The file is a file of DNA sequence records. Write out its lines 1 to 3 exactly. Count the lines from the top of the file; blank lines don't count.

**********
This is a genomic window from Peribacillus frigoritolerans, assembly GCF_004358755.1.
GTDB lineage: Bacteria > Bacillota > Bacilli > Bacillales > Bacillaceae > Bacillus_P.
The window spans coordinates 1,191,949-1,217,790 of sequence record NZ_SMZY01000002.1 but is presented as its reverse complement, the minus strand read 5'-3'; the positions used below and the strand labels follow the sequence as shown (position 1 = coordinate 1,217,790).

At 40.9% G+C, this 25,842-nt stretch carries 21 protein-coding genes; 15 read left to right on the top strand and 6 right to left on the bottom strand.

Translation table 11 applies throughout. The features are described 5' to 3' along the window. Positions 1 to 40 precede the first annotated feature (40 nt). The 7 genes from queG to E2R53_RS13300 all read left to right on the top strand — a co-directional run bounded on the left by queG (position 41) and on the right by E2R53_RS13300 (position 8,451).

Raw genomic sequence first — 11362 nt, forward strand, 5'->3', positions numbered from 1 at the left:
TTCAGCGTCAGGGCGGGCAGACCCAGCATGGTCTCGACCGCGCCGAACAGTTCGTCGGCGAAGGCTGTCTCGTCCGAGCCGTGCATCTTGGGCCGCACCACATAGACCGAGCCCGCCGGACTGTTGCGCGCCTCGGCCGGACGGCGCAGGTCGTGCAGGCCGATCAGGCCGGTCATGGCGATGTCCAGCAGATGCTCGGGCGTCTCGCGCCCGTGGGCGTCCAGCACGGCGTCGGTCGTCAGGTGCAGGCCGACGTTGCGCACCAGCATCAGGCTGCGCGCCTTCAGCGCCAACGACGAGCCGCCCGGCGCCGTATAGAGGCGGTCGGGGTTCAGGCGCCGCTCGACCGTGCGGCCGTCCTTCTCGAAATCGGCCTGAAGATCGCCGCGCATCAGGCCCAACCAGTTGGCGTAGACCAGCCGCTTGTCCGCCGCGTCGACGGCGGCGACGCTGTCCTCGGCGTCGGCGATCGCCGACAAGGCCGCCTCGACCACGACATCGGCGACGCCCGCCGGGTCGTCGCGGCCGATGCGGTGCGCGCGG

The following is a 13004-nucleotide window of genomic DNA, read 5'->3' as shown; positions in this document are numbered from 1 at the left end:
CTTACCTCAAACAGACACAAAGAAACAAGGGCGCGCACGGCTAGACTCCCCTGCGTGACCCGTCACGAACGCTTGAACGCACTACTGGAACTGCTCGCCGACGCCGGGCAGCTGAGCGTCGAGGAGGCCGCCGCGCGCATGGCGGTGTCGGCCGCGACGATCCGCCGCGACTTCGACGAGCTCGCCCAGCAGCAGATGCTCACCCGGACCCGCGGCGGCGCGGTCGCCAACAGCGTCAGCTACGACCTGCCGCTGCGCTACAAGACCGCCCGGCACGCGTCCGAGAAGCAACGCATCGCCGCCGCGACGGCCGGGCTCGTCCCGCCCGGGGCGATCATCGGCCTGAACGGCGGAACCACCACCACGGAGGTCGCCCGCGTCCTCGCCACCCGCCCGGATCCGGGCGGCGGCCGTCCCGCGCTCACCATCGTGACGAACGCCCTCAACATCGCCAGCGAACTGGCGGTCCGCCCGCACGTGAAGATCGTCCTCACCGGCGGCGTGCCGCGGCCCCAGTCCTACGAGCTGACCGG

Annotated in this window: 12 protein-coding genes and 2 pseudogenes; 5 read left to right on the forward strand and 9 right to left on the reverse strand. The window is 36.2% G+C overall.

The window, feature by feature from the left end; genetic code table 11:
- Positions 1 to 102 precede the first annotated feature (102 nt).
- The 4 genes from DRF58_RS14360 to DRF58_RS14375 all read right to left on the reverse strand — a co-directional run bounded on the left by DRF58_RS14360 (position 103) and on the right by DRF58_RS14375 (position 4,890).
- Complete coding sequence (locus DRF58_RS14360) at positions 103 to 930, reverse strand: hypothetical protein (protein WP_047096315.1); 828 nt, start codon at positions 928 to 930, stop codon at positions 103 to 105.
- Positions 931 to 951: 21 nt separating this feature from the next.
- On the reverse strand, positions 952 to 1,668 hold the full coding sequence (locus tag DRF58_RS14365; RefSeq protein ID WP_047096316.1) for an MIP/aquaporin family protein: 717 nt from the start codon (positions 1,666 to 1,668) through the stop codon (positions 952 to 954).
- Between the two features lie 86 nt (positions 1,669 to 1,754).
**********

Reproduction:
This is a genomic window from Peribacillus frigoritolerans, assembly GCF_004358755.1.
GTDB lineage: Bacteria > Bacillota > Bacilli > Bacillales > Bacillaceae > Bacillus_P.
The window spans coordinates 1,191,949-1,217,790 of sequence record NZ_SMZY01000002.1 but is presented as its reverse complement, the minus strand read 5'-3'; the positions used below and the strand labels follow the sequence as shown (position 1 = coordinate 1,217,790).